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‘Nobody Is Safe’ As Huge Solution Providers Like DXC Join Smaller MSPs Hit With Ransomware

‘These groups are making billions … They have the money to ramp up their operations in terms of their scale and sophistication. It is inevitable that they will have more success with bigger targets,’ Brett Callow, threat analyst with Emsisoft tells CRN.

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Hackers hijacked an instance of ConnectWise Control to attack Bengaluru, India-based IT outsourcing giant Wipro and seed ransomware into their network of thousands of customers in April 2019.

The multi-month intrusion from a state-sponsored hacker, was first reported by KrebsOnSecurity. The respected tech blogger said that Wipro's systems were used as a jumping off point for exploits targeting at least a dozen client systems.

Wipro's customers traced malicious and suspicious network reconnaissance activity back to partner systems that were communicating directly with Wipro's network, according to KrebsOnSecurity. File folders found on the intruders' back-end infrastructure were named after various Wipro clients, a source told KrebsOnSecurity, and suggest that at least a dozen companies were attacked.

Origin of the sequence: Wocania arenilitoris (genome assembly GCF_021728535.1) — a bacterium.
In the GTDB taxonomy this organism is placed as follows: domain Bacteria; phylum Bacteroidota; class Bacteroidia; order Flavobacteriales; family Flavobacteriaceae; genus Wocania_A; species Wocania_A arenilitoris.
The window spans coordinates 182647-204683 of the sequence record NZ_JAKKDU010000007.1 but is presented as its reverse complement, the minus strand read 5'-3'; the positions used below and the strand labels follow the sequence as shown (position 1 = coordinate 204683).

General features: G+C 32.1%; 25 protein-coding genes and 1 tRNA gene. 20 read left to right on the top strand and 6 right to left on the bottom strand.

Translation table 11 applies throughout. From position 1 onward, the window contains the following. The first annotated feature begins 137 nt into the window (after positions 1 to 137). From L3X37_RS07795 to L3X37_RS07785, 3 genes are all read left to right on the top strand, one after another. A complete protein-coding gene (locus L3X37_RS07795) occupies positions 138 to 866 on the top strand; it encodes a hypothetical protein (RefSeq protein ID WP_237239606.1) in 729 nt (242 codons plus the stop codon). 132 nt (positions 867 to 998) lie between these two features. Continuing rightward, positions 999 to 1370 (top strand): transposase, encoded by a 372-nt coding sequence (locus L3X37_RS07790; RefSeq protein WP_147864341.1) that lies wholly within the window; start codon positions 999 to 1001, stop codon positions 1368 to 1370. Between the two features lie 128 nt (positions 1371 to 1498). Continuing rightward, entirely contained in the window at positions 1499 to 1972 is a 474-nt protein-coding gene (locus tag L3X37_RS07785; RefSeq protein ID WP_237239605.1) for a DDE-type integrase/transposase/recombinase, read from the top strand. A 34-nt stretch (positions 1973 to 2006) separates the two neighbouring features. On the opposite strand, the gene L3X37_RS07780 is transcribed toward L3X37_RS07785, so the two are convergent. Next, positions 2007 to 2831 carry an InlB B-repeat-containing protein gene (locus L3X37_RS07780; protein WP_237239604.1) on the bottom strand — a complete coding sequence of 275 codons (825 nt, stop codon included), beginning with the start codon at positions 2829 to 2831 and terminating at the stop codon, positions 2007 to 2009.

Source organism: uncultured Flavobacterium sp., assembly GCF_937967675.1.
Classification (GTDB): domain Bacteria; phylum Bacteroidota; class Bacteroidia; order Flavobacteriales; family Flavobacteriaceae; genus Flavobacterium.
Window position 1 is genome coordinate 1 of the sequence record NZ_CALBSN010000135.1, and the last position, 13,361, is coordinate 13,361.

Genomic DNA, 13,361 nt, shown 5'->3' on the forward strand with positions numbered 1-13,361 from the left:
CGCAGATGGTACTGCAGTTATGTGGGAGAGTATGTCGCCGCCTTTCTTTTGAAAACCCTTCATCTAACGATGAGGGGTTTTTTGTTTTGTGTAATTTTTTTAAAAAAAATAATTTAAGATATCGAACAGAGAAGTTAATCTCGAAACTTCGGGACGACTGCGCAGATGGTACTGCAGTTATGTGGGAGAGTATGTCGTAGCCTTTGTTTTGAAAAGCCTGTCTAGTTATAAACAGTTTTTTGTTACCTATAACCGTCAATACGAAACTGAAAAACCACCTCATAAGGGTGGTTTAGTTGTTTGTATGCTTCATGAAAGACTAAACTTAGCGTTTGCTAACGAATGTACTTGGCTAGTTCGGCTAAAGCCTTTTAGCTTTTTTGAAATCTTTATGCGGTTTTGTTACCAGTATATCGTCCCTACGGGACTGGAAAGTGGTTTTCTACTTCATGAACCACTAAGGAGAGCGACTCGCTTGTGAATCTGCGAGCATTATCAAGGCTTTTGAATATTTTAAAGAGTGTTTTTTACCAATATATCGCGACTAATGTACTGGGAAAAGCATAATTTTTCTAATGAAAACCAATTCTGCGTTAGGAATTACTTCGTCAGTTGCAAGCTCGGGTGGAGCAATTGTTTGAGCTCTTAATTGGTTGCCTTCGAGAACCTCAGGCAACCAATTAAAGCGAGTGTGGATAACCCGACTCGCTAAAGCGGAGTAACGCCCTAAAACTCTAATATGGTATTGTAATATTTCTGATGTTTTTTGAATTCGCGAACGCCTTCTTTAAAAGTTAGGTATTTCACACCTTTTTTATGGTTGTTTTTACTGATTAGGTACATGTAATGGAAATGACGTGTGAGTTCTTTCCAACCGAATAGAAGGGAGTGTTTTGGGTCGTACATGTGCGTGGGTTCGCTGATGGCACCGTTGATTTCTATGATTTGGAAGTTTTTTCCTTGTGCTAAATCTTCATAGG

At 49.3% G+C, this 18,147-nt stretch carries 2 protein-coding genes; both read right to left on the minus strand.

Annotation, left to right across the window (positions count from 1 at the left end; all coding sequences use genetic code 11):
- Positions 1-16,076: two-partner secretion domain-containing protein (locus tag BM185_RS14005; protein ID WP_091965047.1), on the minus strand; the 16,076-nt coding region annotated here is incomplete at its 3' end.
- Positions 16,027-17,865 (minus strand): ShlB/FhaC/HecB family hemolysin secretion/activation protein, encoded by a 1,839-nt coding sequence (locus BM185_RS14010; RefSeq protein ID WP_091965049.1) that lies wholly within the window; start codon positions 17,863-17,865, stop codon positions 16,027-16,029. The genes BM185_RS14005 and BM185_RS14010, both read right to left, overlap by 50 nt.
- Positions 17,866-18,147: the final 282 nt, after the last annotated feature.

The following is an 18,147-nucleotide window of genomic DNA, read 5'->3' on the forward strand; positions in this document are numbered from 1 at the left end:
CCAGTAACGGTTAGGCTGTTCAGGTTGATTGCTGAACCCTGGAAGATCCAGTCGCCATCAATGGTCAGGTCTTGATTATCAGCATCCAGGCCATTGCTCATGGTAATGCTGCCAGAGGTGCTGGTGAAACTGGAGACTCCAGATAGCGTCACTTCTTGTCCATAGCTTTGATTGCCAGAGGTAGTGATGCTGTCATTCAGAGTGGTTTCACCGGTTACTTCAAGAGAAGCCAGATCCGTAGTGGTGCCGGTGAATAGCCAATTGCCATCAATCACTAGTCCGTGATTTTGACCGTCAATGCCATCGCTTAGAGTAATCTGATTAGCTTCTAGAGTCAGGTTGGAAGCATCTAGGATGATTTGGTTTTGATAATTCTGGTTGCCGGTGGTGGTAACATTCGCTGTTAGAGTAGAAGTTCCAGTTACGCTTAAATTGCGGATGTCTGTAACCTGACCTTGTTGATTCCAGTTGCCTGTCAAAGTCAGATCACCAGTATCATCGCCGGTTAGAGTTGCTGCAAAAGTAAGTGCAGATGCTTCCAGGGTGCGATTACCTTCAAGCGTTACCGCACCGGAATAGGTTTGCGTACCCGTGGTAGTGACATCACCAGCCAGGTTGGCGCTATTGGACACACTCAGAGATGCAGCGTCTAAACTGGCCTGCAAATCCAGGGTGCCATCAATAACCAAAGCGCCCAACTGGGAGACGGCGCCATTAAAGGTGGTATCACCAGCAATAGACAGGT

ConnectWise Chief Product Officer Jeff Bishop later told CRN that a highly publicized breach of IT outsourcing behemoth Wipro appears to be a "legitimate use" of the ConnectWise Control remote support and remote access tool.

Bishop said his understanding of the Wipro breach is that the Control product wasn't hacked or accessed improperly. Instead, Bishop said the hackers were supposedly authenticating through a legitimate instance of the remote control machine.

Specifically, Bishop said the reports indicate somebody gained access to Wipro's network and was able to deploy agents without having to contact, inform or ask anyone. In order to deploy an agent on a machine, Bishop said, the adversary would either need to have full access to the network, or contact the person sitting on the machine and convince them to install the agent.

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